Passover 2016 begins Friday evening, April 22, and ends Saturday evening, April 30. The first Passover seder is on the evening of Friday, April 22, and the second Passover seder takes place on the evening of Saturday, April 23.
What is Passover?
Passover is a festival of freedom.
It commemorates the Israelites’ Exodus from Egypt, and their transition from slavery to freedom. The main ritual of Passover is the seder, which occurs on the first night (or, outside of Israel, the first two nights) of the holiday — a festive meal that involves the re-telling of the Exodus through stories and song and the consumption of ritual foods, including matzah and maror (bitter herbs).
What are some Passover practices?
The central Passover practice is a set of intense dietary changes, mainly the absence of hametz, or foods with leaven. (Ashkenazi Jews also avoid kitniyot, a category of food that includes legumes.) In recent years, many Jews have compensated for the lack of grain by cooking with quinoa. The ecstatic cycle of psalms called Hallel is recited both at night and day (during the seder and morning prayers). Additionally, Passover commences a 49-day period called the Omer, which recalls the count between offerings brought to the ancient Temple in Jerusalem. This count culminates in the holiday of Shavuot, the anniversary of the receiving of the Torah at Sinai.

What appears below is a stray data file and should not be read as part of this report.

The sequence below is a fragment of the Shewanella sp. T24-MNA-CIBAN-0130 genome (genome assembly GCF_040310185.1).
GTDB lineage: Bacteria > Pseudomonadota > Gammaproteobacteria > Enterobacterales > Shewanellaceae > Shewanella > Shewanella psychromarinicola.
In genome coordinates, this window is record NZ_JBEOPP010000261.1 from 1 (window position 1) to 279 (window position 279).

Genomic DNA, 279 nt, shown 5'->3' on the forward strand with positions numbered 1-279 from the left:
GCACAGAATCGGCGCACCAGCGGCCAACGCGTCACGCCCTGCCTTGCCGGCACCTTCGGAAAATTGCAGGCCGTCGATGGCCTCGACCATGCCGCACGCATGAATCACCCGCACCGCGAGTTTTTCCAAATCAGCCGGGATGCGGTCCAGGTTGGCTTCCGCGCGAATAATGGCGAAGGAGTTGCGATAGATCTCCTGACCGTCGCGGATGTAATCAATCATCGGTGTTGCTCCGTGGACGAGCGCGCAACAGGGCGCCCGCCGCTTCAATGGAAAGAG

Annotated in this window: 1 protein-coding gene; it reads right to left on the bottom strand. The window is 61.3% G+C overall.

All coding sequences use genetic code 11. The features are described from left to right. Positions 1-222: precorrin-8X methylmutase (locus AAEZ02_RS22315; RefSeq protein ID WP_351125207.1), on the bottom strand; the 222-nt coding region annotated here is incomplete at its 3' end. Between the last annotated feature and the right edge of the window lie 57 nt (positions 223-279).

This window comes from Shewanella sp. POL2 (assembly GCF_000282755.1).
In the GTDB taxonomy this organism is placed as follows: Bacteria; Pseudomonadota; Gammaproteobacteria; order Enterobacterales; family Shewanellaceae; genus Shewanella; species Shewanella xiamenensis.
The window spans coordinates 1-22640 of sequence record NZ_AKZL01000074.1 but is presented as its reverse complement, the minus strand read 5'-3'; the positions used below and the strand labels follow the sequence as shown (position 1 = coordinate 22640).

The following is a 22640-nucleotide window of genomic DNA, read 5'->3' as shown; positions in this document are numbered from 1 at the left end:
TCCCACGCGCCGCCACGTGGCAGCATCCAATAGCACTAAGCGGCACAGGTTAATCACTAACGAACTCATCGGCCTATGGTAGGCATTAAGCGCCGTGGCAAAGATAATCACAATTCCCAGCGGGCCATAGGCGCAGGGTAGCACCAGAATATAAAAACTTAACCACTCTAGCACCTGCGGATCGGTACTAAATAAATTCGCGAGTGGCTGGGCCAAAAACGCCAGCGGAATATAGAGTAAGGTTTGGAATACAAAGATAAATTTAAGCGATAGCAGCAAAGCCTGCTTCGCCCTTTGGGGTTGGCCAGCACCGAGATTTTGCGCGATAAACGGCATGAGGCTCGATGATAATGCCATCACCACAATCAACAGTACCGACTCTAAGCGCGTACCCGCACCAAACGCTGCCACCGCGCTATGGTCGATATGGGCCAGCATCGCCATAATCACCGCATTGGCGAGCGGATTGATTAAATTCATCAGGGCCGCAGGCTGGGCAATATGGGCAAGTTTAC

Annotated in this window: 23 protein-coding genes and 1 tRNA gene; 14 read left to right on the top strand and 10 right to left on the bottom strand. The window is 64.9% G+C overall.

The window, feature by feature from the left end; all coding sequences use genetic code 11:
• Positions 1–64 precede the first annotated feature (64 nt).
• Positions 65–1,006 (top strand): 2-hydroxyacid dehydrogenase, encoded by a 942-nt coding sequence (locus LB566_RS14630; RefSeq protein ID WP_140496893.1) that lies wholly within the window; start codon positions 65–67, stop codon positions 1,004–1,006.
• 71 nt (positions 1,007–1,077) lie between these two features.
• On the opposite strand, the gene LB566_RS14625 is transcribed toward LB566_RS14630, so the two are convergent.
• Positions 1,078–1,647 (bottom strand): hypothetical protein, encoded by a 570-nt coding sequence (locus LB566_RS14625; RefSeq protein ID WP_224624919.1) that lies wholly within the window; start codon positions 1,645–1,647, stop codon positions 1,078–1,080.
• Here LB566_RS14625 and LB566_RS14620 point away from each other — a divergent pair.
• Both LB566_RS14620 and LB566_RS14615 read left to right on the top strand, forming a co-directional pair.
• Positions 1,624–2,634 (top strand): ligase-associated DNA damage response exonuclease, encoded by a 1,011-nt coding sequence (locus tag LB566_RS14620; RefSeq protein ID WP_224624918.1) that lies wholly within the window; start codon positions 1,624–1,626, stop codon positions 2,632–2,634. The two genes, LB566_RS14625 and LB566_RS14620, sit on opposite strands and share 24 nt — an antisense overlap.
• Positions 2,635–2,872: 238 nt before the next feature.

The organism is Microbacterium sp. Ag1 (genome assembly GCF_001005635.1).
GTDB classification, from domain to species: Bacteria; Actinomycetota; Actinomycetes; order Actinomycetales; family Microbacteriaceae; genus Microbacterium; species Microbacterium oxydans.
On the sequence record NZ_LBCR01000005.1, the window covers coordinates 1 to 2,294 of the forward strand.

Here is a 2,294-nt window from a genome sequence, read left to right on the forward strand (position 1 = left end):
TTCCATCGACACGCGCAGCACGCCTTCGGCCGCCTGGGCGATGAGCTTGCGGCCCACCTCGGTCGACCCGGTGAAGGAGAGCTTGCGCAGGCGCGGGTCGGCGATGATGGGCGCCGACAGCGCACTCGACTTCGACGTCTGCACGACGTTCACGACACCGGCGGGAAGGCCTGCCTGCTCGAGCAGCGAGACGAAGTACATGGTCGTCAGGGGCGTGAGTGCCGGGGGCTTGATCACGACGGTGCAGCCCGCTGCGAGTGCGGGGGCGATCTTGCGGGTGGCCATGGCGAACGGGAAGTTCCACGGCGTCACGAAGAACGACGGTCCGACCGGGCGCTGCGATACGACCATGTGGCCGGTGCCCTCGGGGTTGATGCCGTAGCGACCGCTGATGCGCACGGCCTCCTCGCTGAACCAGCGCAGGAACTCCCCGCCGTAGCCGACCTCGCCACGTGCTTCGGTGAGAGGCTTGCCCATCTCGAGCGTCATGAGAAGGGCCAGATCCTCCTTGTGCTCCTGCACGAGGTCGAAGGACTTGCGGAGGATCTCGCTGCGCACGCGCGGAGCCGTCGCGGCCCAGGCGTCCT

What foods do we eat on Passover?
Matzah, or unleavened bread, is the main food of Passover. You can purchase it in numerous stores, or you can make your own. But the holiday has many traditional, popular foods, from haroset (a mixture of apples, nuts, wine, and cinnamon) to matzah ball soup — and the absence of leavening calls upon a cook to employ all of his/her culinary creativity.
Pronounced: SAY-der, Origin: Hebrew, literally “order”; usually used to describe the ceremonial meal and telling of the Passover story on the first two nights of Passover. (In Israel, Jews have a seder only on the first night of Passover.)